“Also, for the last several months I have been furious at the chef for dismantling Lucky Peach, a splendid food magazine created by him and Peter Meehanthat I truly loved and wrote for. As I’ve said, it’s complicated — I’m not sure whether I’m here to praise Caesar or to bury him.” Full review and unabridged disclaimer here.
Tell PR – Last week, the SF Chronicle launched a new column called Housemade, in which “culinary scientist Ali Bouzari… will take diners on a guided tour of the silent sciences, brilliant ideas and awesome techniques behind your favorite restaurant menus.” First up, three dishes from Duna where “Nicolaus Balla and Cortney Burns serve weaponized grandma food.”
Q: Who will be the first editor to walk up to the front line and stick a flower in our overuse of “weaponized”?
E. Coli Outbreak – Via NY Daily News: “The CDC advises consumers who have recently purchased romaine lettuce, including as part of salads and salad mixes, to throw it away, even if no one in your home has gotten sick. They also instruct that restaurants should not sell or serve romaine lettuce that has been sourced from the Yuma, Arizona, region. As of now, their investigation is ongoing. To assess your area’s risk, see the full map of case counts from the CDC.”
For the somm – The NYT’s Eric Asimov sat down with “Burgundy iconoclast Laurent Ponsot”, who left his family’s Domaine Ponsot in early 2017 for undisclosed “personal reasons” and has stayed “silent and hidden” until now. Apparently he spent his free time thinking high tech, and now wants to start producing again, but with microchips for tracking bottles, temperature sensors in cases, and a 20 million euro visitor’s center that uses “virtual reality, interactive screens, films, performances, conferences and a library, with the purpose of educating people about the wines, vineyards and terroir of Burgundy.”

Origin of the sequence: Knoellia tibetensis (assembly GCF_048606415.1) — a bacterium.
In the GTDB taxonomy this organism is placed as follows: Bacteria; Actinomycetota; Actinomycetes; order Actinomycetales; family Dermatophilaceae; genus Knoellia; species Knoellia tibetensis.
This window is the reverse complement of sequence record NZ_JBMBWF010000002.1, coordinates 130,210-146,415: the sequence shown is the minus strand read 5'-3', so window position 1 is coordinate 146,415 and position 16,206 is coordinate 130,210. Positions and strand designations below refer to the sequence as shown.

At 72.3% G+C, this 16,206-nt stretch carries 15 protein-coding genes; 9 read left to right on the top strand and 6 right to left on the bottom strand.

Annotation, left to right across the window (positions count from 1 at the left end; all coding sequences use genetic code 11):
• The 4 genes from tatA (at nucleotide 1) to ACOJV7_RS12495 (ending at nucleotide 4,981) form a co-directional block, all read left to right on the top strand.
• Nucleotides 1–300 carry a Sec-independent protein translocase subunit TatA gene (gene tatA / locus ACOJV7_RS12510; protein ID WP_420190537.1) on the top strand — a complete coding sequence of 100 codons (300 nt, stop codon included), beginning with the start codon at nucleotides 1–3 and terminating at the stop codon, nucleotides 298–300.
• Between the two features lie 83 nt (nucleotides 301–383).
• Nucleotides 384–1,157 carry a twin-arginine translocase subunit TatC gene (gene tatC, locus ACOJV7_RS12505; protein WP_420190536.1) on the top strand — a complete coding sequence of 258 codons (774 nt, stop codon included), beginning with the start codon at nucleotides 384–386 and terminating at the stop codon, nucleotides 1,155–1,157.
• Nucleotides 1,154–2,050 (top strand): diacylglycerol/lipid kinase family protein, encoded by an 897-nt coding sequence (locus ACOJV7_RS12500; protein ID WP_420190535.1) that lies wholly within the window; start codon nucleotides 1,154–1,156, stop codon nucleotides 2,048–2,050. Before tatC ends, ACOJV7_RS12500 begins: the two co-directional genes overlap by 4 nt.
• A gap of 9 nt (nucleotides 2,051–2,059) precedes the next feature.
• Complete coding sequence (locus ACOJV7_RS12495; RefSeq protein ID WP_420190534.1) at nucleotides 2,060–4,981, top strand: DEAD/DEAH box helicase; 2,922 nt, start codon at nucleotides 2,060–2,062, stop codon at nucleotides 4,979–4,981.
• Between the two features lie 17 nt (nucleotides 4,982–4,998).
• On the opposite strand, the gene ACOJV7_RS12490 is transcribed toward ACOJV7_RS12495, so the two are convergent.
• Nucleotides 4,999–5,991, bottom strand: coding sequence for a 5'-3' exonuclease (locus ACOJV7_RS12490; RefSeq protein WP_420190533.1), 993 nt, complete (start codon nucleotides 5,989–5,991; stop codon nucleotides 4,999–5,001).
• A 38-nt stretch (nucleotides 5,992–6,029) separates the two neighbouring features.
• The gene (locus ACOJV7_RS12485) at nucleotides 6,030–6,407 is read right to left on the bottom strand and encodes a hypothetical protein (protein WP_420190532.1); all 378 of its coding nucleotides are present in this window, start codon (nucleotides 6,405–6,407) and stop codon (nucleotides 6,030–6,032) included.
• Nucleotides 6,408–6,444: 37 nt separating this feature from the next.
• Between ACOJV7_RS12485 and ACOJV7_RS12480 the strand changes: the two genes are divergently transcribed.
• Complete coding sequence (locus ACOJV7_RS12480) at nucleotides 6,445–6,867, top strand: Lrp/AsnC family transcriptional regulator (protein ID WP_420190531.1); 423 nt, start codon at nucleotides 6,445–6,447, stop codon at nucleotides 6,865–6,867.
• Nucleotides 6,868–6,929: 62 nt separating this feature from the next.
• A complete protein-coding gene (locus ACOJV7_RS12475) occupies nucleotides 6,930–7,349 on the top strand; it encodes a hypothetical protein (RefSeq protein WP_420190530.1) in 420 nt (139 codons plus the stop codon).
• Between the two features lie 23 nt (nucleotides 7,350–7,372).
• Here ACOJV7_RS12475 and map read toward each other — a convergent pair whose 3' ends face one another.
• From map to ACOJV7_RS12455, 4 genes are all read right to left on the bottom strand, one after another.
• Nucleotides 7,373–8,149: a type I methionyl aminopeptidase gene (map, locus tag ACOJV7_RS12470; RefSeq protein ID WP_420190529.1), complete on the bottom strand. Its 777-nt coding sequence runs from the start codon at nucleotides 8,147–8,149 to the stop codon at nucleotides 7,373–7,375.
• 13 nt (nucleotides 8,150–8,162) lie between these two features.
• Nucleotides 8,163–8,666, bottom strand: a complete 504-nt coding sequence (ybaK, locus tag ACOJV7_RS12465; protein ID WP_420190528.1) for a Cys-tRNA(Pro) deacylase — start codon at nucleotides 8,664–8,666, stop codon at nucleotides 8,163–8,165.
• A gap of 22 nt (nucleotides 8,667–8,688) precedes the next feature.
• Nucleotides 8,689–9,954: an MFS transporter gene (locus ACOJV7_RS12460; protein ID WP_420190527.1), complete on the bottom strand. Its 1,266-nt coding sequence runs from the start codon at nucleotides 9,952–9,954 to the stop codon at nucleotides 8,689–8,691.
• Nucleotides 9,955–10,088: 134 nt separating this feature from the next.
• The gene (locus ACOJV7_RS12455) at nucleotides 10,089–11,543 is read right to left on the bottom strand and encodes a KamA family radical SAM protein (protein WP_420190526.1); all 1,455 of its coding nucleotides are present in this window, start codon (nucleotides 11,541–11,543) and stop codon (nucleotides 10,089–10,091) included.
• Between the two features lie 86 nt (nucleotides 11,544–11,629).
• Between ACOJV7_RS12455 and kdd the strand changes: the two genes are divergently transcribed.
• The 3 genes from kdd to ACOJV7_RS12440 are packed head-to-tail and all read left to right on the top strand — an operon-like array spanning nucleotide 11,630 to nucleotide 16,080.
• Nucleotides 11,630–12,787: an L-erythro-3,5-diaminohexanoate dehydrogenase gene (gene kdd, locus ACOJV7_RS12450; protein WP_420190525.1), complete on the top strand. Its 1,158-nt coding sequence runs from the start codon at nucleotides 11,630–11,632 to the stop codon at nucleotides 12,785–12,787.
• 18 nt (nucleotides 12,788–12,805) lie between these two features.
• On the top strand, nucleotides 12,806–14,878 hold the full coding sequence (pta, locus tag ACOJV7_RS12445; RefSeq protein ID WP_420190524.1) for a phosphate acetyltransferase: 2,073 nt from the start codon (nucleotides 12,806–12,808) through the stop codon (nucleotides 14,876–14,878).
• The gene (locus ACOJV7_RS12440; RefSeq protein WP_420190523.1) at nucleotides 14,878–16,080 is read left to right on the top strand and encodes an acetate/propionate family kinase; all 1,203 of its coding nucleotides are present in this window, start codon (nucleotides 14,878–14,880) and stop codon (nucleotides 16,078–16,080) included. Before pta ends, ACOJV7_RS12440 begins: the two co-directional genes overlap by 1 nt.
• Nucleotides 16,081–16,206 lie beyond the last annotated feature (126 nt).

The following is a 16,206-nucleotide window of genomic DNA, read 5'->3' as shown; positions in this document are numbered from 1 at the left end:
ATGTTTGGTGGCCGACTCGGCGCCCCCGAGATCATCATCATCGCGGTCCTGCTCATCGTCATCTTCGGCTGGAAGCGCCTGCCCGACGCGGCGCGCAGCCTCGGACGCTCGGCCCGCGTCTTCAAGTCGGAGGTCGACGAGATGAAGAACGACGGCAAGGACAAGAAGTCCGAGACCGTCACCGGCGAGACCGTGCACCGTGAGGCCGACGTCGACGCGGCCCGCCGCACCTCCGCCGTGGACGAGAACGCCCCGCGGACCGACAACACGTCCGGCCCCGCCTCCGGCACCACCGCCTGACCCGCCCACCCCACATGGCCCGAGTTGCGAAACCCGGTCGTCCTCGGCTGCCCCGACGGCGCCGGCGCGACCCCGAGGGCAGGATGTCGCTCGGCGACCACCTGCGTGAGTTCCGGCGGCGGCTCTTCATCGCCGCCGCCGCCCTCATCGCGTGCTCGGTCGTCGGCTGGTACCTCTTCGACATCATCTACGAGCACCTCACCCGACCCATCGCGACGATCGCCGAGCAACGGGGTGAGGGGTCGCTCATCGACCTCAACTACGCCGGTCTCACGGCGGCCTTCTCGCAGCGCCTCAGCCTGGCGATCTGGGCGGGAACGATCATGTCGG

Wine country, but with screen time!
Screen time – Alain Ducasse is getting his own documentary where – prepare yourself – he travels the world in search of great ingredients and meets interesting people along the way. To be fair, it’s a formula with a lot of potential for variation, and there does seem to be some good stuff in here: “I think Chinese caviar is the best right now. There’s a production method imported from Iran.”